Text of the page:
Certain factors, however, constrained the full expression of his resentment, and so he cast for another outlet for his frustrations. A roar of laughter caught his attention. He cast his baleful stare in the direction of Grushak and Kurbag, narrowing his eyes. Grushak was the culprit, still guffawing loudly, while Kurbag smirked in evident amusement of his own. Nazluk glared, resentful of their good humor.
It was Shrah'rar, though, who actually asked out loud what Nazluk was silently wondering. "Oi, you big fuckers. What the fuck are you laughing about?
Kurbag grinned at him. "Oi yourself, little fucker. We're laughing because your buddy Grymawk is fucked!"
"Eh?" Grymawk, interrupted twice in as many minutes, looked up from his fletching again. "How do I come into this?"
"I've already spoken to Braggy. Ask him, why don't you?" The half-Uruk chuckled. "My suggestion to you is, eat up tonight, 'cause you're not gonna be wanting any breakfast on the morrow!"
Grymawk looked pained. "No! It involves climbing, doesn't it? I hate climbing!"
"And just what has our favorite half-Uruk been up to, anyway?" Nazluk queried dryly.
"Why, as it so happens, I sent him on a little expedition," Bragdagash said, joining in. "You were right, Grymawk. Wing folk in the mountains. Isn't that so, Kurbag?" He held up a curiously white and glistening rock, turning it this way and that. "Eagle scat. Freshly shat, too." Suddenly, without warning, he tossed the rock in Grymawk's direction. "Catch!"
Grymawk, acting reflexively, dropped the bolt he was holding to catch the rock. There was a moist chunk sound as it made contact with his hands. He swore and dropped the rock, breaking the quarrel in the process, while the others laughed.
"There now," said Bragdagash, teeth bared in a grin. "You've got the best nose for this sort of thing, Tracker. Tell us what you think, eh?"
Irritated at the loss of a good quarrel and wrinkling his nose, Grymawk sniffed the revolting stuff on his hands distastefully. He blinked and examined it with new interest. Hesitantly he licked his lips, then flicked out his tongue to sample briefly. Contrary to revulsion or even further merriment at this action, the laughter died down as the others waited in semi-seriousness on his judgment. Even Hraghragh, who had been holding back to enjoy the last of the sun before its setting, drew near with curiosity. Grymawk sucked in his cheeks, turning his eyes upward in thought. Then he smiled slowly. "Female. Just brooded…."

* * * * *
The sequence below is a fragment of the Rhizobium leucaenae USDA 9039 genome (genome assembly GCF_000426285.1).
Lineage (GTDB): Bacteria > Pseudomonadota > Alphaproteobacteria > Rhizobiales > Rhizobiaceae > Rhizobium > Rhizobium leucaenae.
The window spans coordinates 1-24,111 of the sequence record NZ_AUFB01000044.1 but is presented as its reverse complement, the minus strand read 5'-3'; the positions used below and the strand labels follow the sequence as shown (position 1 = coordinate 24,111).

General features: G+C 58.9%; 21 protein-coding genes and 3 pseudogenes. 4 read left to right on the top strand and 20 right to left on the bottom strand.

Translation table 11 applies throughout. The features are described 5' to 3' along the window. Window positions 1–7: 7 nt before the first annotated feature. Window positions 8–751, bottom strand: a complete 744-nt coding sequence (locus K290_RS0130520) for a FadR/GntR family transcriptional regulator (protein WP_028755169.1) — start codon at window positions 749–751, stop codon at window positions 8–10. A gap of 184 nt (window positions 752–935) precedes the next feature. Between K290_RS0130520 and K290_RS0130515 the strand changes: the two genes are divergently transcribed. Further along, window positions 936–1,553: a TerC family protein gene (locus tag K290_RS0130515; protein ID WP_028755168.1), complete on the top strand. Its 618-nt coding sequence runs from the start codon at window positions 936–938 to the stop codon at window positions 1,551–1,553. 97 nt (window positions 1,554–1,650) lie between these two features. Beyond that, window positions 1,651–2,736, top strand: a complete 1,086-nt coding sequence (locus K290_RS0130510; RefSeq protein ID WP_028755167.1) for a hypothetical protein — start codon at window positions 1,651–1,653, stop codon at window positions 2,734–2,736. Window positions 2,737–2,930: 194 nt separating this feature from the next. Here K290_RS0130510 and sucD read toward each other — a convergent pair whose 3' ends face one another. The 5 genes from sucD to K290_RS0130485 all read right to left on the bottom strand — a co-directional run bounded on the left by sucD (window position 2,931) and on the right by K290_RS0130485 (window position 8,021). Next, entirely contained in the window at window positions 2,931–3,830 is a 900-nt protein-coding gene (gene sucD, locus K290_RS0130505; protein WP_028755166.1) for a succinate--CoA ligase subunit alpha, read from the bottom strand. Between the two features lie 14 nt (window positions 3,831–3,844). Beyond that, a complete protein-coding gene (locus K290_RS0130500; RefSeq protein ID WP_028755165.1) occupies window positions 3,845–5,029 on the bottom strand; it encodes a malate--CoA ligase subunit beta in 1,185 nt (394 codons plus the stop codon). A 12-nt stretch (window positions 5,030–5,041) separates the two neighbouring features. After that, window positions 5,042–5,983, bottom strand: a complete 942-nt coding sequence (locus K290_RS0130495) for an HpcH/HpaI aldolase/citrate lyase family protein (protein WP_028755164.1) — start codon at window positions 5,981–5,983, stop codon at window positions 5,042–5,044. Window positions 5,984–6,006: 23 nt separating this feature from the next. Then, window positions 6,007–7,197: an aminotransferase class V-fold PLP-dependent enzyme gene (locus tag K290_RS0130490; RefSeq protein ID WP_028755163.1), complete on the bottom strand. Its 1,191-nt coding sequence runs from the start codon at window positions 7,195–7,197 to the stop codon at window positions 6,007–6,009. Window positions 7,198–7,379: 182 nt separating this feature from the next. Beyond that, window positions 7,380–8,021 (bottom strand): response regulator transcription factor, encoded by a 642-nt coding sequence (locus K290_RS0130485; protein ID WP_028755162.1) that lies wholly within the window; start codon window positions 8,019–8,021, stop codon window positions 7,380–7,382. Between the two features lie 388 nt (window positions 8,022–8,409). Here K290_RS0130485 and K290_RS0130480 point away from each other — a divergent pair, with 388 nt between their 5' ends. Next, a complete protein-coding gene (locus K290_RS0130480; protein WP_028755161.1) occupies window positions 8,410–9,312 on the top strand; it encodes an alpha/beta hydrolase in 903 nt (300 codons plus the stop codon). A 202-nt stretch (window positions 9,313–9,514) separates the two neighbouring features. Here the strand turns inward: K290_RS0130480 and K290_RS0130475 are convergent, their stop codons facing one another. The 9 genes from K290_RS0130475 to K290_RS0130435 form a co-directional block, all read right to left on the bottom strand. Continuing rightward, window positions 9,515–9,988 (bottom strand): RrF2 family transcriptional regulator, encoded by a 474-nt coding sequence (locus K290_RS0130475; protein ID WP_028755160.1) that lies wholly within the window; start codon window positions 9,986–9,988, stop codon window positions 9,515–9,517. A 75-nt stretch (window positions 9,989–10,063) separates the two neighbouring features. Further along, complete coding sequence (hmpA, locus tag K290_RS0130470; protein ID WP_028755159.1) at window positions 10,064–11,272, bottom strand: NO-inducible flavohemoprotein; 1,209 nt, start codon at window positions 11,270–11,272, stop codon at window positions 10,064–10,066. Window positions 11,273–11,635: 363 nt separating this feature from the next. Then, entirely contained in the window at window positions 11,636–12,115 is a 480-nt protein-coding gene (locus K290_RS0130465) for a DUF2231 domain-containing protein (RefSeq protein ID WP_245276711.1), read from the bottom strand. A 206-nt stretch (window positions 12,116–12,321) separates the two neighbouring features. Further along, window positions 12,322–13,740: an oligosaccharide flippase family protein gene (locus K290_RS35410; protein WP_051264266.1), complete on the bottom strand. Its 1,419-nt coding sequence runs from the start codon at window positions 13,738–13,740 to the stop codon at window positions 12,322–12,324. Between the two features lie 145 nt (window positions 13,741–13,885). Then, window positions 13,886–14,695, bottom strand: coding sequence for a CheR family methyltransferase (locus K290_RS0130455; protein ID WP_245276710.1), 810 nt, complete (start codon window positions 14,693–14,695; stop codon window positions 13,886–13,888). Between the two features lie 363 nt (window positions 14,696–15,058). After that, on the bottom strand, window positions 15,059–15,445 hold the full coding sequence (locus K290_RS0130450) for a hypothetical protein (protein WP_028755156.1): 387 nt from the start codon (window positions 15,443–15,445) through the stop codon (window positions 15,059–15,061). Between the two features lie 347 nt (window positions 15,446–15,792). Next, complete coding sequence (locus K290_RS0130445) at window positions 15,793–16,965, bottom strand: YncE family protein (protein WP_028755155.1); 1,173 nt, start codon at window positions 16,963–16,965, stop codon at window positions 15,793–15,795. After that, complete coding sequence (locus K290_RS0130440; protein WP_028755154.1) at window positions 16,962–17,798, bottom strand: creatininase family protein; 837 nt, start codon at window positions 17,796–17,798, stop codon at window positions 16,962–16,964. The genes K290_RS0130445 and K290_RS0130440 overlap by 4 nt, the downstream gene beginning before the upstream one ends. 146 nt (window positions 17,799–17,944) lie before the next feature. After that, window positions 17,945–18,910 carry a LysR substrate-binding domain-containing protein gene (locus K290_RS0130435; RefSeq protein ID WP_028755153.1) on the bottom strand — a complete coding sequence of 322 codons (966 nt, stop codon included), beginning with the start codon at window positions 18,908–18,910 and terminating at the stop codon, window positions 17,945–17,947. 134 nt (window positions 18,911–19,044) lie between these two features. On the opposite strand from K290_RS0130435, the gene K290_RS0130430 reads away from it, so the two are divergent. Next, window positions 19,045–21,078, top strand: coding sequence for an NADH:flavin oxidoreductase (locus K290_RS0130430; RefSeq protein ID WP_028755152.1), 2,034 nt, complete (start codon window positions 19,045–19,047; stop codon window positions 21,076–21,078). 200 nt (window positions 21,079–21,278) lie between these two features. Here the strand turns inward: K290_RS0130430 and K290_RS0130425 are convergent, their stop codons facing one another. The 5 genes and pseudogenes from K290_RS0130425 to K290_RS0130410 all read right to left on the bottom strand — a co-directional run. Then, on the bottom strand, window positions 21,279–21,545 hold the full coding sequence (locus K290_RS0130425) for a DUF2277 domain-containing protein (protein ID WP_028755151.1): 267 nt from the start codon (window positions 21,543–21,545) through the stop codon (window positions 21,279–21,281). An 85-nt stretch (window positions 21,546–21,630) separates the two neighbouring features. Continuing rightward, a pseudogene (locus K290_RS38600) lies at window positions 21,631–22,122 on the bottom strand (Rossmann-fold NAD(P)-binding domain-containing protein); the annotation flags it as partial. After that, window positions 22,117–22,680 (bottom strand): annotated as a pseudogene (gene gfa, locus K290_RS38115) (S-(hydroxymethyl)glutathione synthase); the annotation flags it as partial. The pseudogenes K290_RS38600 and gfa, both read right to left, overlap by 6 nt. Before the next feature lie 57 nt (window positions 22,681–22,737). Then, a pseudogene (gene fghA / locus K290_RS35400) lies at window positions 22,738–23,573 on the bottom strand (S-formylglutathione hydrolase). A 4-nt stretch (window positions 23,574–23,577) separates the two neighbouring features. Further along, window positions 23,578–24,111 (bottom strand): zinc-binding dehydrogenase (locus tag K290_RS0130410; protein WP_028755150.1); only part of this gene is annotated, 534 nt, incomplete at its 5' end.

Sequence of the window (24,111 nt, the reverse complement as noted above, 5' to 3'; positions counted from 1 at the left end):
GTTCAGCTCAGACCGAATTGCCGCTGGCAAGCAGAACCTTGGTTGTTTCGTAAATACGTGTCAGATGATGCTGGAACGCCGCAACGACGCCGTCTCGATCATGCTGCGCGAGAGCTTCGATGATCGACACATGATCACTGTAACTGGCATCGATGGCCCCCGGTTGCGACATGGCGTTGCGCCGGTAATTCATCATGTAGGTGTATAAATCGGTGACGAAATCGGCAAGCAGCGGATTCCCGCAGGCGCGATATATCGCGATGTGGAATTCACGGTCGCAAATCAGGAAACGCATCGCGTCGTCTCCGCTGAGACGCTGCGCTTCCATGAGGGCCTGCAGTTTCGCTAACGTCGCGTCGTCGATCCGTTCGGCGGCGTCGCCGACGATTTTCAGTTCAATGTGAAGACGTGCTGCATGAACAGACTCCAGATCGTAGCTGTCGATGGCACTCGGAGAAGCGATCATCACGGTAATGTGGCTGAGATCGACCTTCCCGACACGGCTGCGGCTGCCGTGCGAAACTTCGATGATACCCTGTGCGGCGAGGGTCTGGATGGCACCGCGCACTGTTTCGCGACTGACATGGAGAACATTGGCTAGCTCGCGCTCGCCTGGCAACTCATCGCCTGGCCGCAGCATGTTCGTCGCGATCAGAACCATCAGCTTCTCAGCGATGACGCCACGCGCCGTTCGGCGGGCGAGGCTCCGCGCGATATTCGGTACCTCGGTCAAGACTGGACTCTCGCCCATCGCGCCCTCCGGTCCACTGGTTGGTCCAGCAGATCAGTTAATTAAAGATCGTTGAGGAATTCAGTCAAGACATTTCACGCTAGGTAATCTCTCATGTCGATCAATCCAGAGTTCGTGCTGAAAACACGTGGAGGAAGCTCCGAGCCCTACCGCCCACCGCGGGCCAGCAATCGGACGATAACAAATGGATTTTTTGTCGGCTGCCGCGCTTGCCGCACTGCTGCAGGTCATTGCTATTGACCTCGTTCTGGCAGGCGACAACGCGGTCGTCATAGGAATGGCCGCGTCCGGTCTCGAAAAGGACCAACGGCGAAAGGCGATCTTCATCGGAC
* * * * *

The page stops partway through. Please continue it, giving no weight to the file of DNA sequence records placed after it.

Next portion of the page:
"Eggs," breathed Pryszrim unnecessarily.
"Yeah. That's right," said Bragdagash, looking around his band of Orcs and Uruk-hai with lazy satisfaction. "And what do you suppose fertile eagles' eggs are fetching up North, my lads?"
"Oh aye, we'll be drownin' in tokens," said old Rukshash sourly from his beer skin. "But who's gonna be shimmyin' his sorry ass up to get them, I'm wonderin'?"
Grymawk's face fell as the others eyed him. "Oh no."
"Oh yes!" Kurbag clapped him on the back, nearly knocking the small Orc over. "Don't worry there, Grymawk, we'll watch your back."
"Sure. You'll have first dibs on the liver as well," said Bragdagash. "That'll cure what ails you. They say an eagle's vigor lies not in his heart but in his liver."
"Foe to the feather folk!"
"Braver of the high sharp rocky places!"
The mocking cries were going up among all of the bigger Orcs, while Grymawk himself stood, a diminutive and rather forlorn figure in their midst. "I'm so honored," he muttered sardonically, looking as though he was going to be sick.
This is a work of fan fiction, written because the author has an abiding love for the works of J R R Tolkien. The characters, settings, places, and languages used in this work are the property of the Tolkien Estate, Tolkien Enterprises, and possibly New Line Cinema, except for certain original characters who belong to the author of the said work. The author will not receive any money or other remuneration for presenting the work on this archive site. The work is the intellectual property of the author, is available solely for the enjoyment of Henneth Annûn Story Archive readers, and may not be copied or redistributed by any means without the explicit written consent of the author.